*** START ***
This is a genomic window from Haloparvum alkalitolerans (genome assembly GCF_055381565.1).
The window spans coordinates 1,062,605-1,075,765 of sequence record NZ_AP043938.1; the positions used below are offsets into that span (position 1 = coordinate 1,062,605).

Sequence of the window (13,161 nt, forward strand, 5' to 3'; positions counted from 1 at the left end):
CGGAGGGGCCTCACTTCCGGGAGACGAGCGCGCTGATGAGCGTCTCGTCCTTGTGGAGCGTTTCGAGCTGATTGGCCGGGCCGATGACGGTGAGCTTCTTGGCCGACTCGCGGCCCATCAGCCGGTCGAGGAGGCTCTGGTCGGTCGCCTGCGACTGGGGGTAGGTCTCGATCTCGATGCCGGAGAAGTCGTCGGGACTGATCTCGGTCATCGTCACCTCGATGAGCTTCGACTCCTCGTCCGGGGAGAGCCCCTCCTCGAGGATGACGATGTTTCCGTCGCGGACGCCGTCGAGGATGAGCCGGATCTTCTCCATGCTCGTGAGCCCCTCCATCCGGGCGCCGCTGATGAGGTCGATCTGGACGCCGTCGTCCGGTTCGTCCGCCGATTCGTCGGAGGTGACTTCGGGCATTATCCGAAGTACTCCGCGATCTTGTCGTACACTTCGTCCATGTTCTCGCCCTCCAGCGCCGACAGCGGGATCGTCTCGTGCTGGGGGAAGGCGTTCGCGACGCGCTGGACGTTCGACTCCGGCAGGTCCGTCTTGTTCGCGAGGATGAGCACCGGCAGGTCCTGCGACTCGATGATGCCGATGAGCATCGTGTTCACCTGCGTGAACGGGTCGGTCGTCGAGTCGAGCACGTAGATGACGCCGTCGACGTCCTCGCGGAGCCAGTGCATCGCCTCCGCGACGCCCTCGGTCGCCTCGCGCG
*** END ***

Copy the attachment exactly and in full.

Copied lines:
This is a genomic window from Haloparvum alkalitolerans (genome assembly GCF_055381565.1).
The window spans coordinates 1,062,605-1,075,765 of sequence record NZ_AP043938.1; the positions used below are offsets into that span (position 1 = coordinate 1,062,605).

Sequence of the window (13,161 nt, forward strand, 5' to 3'; positions counted from 1 at the left end):
CGGAGGGGCCTCACTTCCGGGAGACGAGCGCGCTGATGAGCGTCTCGTCCTTGTGGAGCGTTTCGAGCTGATTGGCCGGGCCGATGACGGTGAGCTTCTTGGCCGACTCGCGGCCCATCAGCCGGTCGAGGAGGCTCTGGTCGGTCGCCTGCGACTGGGGGTAGGTCTCGATCTCGATGCCGGAGAAGTCGTCGGGACTGATCTCGGTCATCGTCACCTCGATGAGCTTCGACTCCTCGTCCGGGGAGAGCCCCTCCTCGAGGATGACGATGTTTCCGTCGCGGACGCCGTCGAGGATGAGCCGGATCTTCTCCATGCTCGTGAGCCCCTCCATCCGGGCGCCGCTGATGAGGTCGATCTGGACGCCGTCGTCCGGTTCGTCCGCCGATTCGTCGGAGGTGACTTCGGGCATTATCCGAAGTACTCCGCGATCTTGTCGTACACTTCGTCCATGTTCTCGCCCTCCAGCGCCGACAGCGGGATCGTCTCGTGCTGGGGGAAGGCGTTCGCGACGCGCTGGACGTTCGACTCCGGCAGGTCCGTCTTGTTCGCGAGGATGAGCACCGGCAGGTCCTGCGACTCGATGATGCCGATGAGCATCGTGTTCACCTGCGTGAACGGGTCGGTCGTCGAGTCGAGCACGTAGATGACGCCGTCGACGTCCTCGCGGAGCCAGTGCATCGCCTCCGCGACGCCCTCGGTCGCCTCGCGCG